He was ‘that’ mayor of Mankato
I love interviewing folks, hearing their stories, then writing about them. I must love it, because I have been doing it a long time.
I must admit, though, some interviews are easier than others. Some are also more fun.
Interviewing former Mankato mayor and now Blue Earth resident, Stan Christ, for the Senior Citizens section in this week’s Faribault County Register was one of the fun ones.
Stan is a very interesting guy, and he loves to visit. That makes my job a whole lot easier.
I first met Stan when he had his collectible toys set up in one of the Three Sisters buildings during Blue Earth’s City Wide Garage Sale. I took his picture and we started to chat.
I was amazed to learn that he was the former mayor of Mankato and was now a resident of Blue Earth.
I wanted to know more. I wanted to know why the former mayor of Mankato was now living here. So I asked if I could interview him sometime, and he said sure.
I found out why and now you can too, by reading his story.
During our long interview session last week, we covered a lot of territory. And one of the things on the topic list was the infamous Mankato monument. You know, the one that had inscribed on it “Here Were Hanged 38 Sioux Indians – Dec. 26th 1862.”
Maybe you know the story, maybe you don’t. But it is true.
There was the Sioux Uprising (or Sioux Conflict) in southern Minnesota in 1862. Much has been written about it, and I suggest you Google it and read more about it sometime.
At the end of the conflict, there were more than 300 Sioux who were arrested and tried and sentenced to death. All but 38 were pardoned by the president.
In one of the more infamous moments of Mankato (and Minnesota) history, all 38 were hanged at one time on a large gallows in downtown Mankato, on the day after Christmas. A huge crowd attended and cheered the execution.
In 1912, that monument about the execution was erected on the very spot where the hangings occurred.
It was still there when I moved to Mankato to attend college in 1968. But I am happy to say that due to protests about the monument when I was in college there, it was removed in 1971 and put into a junk pile in a shed in Sibley Park.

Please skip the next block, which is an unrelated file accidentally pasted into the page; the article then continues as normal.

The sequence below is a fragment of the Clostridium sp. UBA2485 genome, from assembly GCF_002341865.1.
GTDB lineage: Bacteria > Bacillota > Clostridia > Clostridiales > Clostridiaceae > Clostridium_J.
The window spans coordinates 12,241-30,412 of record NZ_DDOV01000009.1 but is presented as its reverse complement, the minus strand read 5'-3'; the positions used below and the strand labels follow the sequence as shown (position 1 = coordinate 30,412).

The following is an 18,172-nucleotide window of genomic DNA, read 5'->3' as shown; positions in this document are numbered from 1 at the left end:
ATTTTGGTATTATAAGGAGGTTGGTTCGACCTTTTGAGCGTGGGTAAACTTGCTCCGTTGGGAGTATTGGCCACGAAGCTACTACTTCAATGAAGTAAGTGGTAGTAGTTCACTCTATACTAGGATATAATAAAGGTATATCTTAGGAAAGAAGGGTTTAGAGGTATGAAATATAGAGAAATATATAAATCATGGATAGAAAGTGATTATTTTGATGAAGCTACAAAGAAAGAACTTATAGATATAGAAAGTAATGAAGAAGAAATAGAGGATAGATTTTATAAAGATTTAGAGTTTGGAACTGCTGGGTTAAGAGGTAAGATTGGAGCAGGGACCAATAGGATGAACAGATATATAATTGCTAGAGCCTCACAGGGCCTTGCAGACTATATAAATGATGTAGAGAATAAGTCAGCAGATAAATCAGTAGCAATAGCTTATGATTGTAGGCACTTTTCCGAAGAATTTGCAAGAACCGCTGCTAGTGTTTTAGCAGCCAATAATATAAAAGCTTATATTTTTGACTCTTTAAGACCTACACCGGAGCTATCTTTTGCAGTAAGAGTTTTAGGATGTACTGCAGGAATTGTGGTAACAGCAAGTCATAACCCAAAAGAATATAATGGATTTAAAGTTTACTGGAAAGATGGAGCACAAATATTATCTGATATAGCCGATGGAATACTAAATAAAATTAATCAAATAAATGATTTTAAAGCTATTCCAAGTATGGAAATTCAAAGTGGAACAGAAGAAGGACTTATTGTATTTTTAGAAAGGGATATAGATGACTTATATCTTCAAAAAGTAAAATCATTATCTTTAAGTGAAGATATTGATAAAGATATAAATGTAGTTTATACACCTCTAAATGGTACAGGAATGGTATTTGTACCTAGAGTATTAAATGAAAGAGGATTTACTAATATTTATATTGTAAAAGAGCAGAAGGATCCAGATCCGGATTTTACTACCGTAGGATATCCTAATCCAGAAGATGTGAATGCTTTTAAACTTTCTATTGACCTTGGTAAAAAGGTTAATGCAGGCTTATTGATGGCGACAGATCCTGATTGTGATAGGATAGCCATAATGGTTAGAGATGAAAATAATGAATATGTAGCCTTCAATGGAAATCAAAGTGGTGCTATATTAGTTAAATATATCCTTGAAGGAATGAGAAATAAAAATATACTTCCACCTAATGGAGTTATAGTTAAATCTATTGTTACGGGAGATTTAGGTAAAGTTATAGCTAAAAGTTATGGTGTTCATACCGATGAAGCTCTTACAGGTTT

It remained there until 1994, when it was discovered that this monument had disappeared and apparently been stolen.
Sometime later it was discovered that the thief was none other than the mayor of the city at that time.
Yeah, Stan Christ was ‘that’ mayor. And during our interview last week, he totally confessed to the crime.
He says that over the years there had been many very, very, negative comments about the monument. And then in the 1990s there was talk about moving the monument to somewhere where it could be on display again.
Stan says he could not let that happen. He says his great-grandfather was three-fourths Dakota Sioux, and his father’s mother’s family had Blackfoot blood in their veins.
So, about 5 p.m. one day in 1994, Christ drove a flatbed truck to the Sibley Park shed and two others used city equipment to load the 8,500 pound monument and Stan drove off and hauled it away.
To a place unknown. Unknown to everyone except Stan and two other people he says. And one of those has Alzheimer’s and probably doesn’t remember anymore. Or maybe both are dead by now he admits.
A couple of years ago a group of students at Minnesota State University, Mankato, started an investigation into what happened to the monument and where it is now.
Stan says he found out later he could not be located in 2006. But a reporter from the Mankato Free Press tracked him down in 2012 because a newspaper in Missouri did a story about him donating blood.
He says he really honestly didn’t realize he was a missing person.
But he admitted to the reporter that, yes, he took the monument, and no, he would never reveal where it might be.
He said the same thing to me. He simply says that he got rid of it.
There are rumors that he dumped it in the Minnesota River, or gave it to the Sioux tribe at Morton, Minnesota. Or smashed it to smithereens.
Stan chuckles at all of these speculations. No one knows where it is, he says, not even his family. Just him.
It is simply gone.
And, maybe that is just the way it should be.